A:We have a hold recommendation on shares of AAPL. The analyst is Megan Graham-Hackett. As far as the software side, we believe that Apple has a solid operating system that has been to this point relatively immune to virus attacks. So this has been a key benefit for Mac users. However, it remains to be seen whether more viruses will target the Mac platform in the future, or if they'll continue to focus predominantly on Windows. Security continues to be a major concern with the Windows platform, as far as the number of patches that have to be constantly downloaded.
Q: How much is Microsoft itself doing to combat the increasingly virulent viruses hitting Windows?
A:They continue to improve their software. However, it's quite common to see the announcement of various vulnerabilities and the need to download corresponding patches. Over the past couple of years and more recently, Microsoft has acquired a couple of small security companies. However, we believe at this point these security products will generally target more of the low-end customers, and people who want more in-depth, comprehensive security solutions will continue to look to Symantec, with its Norton brand, and McAfee.
Q: Do you see anything out on the leading edge of software technology that we should be watching? And any stocks to go along?
A:Generally speaking, that has been the major problem with software at this point. There is no killer application at this point in time that really appears to drive future growth. Attractive areas of software have been the video-game sector and Internet security software. However, with the next generation of hardware gaming platforms expected to be released later this year and early next year, the video-game software sector as a whole could be more challenging over the near term, despite the positive recent catalysts of Sony's (SNE ) PSP and Nintendo's DS, which have really benefited the handheld gaming market.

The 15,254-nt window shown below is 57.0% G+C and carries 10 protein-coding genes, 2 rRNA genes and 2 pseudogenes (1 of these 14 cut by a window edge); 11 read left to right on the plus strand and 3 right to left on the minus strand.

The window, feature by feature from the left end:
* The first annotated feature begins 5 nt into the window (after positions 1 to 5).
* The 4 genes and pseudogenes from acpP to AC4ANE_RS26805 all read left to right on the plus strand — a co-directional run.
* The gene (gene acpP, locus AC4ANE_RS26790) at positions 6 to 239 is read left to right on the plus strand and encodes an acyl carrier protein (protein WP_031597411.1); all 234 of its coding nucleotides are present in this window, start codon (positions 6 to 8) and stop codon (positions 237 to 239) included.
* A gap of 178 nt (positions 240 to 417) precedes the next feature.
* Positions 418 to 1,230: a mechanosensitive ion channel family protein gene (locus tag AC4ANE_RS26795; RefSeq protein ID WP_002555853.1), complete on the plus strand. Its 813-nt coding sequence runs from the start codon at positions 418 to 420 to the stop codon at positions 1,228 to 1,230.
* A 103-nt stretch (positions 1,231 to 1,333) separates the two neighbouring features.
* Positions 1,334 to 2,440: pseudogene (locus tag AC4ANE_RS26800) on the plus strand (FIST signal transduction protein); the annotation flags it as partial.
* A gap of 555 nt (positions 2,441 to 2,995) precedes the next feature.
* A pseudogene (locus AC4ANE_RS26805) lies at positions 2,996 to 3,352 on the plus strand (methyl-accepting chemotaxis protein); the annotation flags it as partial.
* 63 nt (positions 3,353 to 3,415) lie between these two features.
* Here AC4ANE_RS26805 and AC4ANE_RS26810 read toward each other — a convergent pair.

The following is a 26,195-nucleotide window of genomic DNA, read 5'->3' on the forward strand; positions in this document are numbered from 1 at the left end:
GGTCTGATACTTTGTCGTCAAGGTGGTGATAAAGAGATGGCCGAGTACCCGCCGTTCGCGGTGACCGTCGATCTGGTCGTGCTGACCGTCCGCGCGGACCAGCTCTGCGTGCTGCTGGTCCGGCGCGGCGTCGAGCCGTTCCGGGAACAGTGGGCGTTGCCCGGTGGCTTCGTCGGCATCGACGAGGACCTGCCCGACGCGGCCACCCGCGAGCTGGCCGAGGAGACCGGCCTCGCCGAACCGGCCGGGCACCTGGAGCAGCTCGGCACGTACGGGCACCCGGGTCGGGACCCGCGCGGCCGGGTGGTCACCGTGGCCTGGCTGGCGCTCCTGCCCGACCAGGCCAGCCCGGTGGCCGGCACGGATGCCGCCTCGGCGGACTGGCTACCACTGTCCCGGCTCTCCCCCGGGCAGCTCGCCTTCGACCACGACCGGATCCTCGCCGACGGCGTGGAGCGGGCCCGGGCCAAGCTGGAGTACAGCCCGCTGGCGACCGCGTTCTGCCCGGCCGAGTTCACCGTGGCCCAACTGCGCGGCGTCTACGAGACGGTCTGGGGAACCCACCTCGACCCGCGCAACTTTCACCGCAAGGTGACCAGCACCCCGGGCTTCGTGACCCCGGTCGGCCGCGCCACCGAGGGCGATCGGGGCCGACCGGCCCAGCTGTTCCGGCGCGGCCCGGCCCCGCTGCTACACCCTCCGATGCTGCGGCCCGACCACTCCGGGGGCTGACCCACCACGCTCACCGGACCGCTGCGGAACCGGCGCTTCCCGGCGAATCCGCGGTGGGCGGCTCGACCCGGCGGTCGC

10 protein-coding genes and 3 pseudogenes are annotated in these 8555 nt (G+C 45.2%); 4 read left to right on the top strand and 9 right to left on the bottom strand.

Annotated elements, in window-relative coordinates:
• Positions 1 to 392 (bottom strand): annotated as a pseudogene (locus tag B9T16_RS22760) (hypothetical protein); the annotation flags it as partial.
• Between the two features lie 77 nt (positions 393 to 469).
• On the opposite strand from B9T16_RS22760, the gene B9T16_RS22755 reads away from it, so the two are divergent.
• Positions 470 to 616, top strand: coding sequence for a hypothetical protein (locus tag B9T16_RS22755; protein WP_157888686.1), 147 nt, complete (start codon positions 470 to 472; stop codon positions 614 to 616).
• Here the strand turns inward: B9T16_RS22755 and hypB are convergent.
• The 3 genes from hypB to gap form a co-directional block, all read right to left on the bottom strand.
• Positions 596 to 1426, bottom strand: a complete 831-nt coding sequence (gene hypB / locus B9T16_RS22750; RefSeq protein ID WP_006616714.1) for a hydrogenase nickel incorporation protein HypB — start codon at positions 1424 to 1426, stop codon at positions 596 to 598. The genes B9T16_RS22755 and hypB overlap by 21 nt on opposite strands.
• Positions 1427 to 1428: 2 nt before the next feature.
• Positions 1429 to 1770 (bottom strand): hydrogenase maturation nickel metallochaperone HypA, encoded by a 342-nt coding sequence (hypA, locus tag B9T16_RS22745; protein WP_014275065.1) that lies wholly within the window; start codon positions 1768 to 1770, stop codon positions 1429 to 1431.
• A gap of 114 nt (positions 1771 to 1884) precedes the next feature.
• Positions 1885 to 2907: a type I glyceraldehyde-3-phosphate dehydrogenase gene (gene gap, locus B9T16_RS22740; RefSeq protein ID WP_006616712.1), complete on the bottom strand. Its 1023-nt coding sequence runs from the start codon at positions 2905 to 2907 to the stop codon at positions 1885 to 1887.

Q: Who are the leaders in video game software now?
A:The 800-pound gorilla is Electronic Arts (ERTS ). However, they preannounced disappointing results for the March quarter about two weeks ago. So it looks like they had a more challenging holiday season than anticipated. However, games like Halo2, which is by Microsoft, and Grand Theft Auto: San Andreas by Take-Two Interactive (TTWO ), have been extremely successful. It appears that ERTS did not have the right combination of titles for this past holiday season. However, the company still has the most diversified portfolio of brands in the industry, in addition to a very strong balance sheet. So we don't expect this to be a long-term problem for the company. We have a hold recommendation on ERTS.